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Diesel vehicles equipped with a Diesel Particulate Filter (DPF) have more efficient emissions control. The particles in the exhaust gases are collected in the exhaust filter during normal driving.

Cleaning of the exhaust filter is also known as regeneration. The cleaning occurs automatically, approximately every 300 to 900 km, depending on driving conditions, and requires the engine to reach its normal operating temperature.

Self-cleaning takes place when the vehicle is driven steadily at speeds between 60 km/h and 112 km/h (37 mph and 70 mph). The process normally takes 10 to 20 minutes. Self-cleaning can occur at lower vehicle speeds, but the process may take a little longer at a 50 km/h (30 mph) average speed.

Exhaust filter self-cleaning:

Some driving conditions may not provide sufficient opportunity to begin the exhaust filter self-cleaning automatically. For example, frequently driving short distances in slow-moving traffic or in cold weather. When this occurs, the instrument panel displays a warning icon, depending on status, as follows:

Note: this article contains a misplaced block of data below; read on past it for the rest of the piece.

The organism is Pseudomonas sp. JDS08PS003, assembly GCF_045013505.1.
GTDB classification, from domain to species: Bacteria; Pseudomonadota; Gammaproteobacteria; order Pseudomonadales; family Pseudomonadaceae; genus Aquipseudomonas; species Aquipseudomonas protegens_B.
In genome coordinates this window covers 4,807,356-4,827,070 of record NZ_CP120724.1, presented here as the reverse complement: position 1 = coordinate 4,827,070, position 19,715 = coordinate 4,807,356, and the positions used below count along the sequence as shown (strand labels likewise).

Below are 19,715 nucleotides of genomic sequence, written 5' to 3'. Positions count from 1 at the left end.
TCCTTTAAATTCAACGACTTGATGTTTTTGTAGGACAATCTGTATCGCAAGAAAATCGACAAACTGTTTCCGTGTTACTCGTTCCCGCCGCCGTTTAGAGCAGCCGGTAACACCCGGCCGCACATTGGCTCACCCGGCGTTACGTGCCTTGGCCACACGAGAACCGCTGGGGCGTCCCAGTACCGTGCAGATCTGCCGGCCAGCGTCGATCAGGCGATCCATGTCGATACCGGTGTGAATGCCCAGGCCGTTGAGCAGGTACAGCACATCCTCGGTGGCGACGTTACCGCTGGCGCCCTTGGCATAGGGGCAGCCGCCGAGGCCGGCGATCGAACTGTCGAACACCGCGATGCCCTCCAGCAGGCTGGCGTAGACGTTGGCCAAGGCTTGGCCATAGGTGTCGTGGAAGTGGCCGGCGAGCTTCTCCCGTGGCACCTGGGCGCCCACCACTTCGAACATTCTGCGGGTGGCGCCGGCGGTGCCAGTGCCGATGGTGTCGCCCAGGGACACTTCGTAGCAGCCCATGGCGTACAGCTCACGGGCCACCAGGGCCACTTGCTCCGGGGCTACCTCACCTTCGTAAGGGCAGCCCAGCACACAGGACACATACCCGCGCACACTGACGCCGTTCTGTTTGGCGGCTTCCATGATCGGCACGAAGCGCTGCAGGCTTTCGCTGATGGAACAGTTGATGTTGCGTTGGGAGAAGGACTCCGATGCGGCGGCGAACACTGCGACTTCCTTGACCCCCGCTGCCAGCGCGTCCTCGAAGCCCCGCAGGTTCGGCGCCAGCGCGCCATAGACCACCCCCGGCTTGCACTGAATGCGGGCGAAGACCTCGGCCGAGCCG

Exhaust filter warning icon.

  • Amber: Exhaust filter self-cleaning is required. Driving above 60 km/h (37 mph) for 20 minutes should clean the filter.


    Failure to follow the above driving approach, to enable filter self-cleaning, may result in reduced vehicle performance. A red exhaust filter icon replaces the amber exhaust filter icon, indicating that the filter is full and may need replacing.

  • Green: Exhaust filter self-cleaning is complete.

  • Red: The exhaust filter is full. Contact a retailer/authorised repairer as soon as possible.


A small increase in fuel consumption may be noticed temporarily during exhaust filter self-cleaning.


If diesel fuel with a high sulphur content is used regularly, the exhaust may emit a cloud of smoke at the start of the self-cleaning process. The smoke is a result of the sulphur deposit being burnt off and is no cause for concern. If possible, only use low sulphur diesel fuel.